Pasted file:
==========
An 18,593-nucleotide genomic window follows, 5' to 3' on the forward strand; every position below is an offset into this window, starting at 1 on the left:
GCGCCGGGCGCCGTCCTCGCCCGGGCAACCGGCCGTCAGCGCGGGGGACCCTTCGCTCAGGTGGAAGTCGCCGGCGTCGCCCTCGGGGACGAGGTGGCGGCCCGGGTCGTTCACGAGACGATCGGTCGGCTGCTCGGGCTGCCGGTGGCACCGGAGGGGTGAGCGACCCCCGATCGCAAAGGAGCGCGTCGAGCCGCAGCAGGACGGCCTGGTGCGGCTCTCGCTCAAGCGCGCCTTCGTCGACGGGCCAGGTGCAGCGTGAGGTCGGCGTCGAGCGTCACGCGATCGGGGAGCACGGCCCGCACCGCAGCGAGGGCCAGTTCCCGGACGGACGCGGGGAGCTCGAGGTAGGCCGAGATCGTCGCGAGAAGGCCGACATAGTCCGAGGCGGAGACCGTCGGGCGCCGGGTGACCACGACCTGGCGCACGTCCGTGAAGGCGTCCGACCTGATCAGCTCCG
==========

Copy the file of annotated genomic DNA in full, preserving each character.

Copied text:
An 18,593-nucleotide genomic window follows, 5' to 3' on the forward strand; every position below is an offset into this window, starting at 1 on the left:
GCGCCGGGCGCCGTCCTCGCCCGGGCAACCGGCCGTCAGCGCGGGGGACCCTTCGCTCAGGTGGAAGTCGCCGGCGTCGCCCTCGGGGACGAGGTGGCGGCCCGGGTCGTTCACGAGACGATCGGTCGGCTGCTCGGGCTGCCGGTGGCACCGGAGGGGTGAGCGACCCCCGATCGCAAAGGAGCGCGTCGAGCCGCAGCAGGACGGCCTGGTGCGGCTCTCGCTCAAGCGCGCCTTCGTCGACGGGCCAGGTGCAGCGTGAGGTCGGCGTCGAGCGTCACGCGATCGGGGAGCACGGCCCGCACCGCAGCGAGGGCCAGTTCCCGGACGGACGCGGGGAGCTCGAGGTAGGCCGAGATCGTCGCGAGAAGGCCGACATAGTCCGAGGCGGAGACCGTCGGGCGCCGGGTGACCACGACCTGGCGCACGTCCGTGAAGGCGTCCGACCTGATCAGCTCCG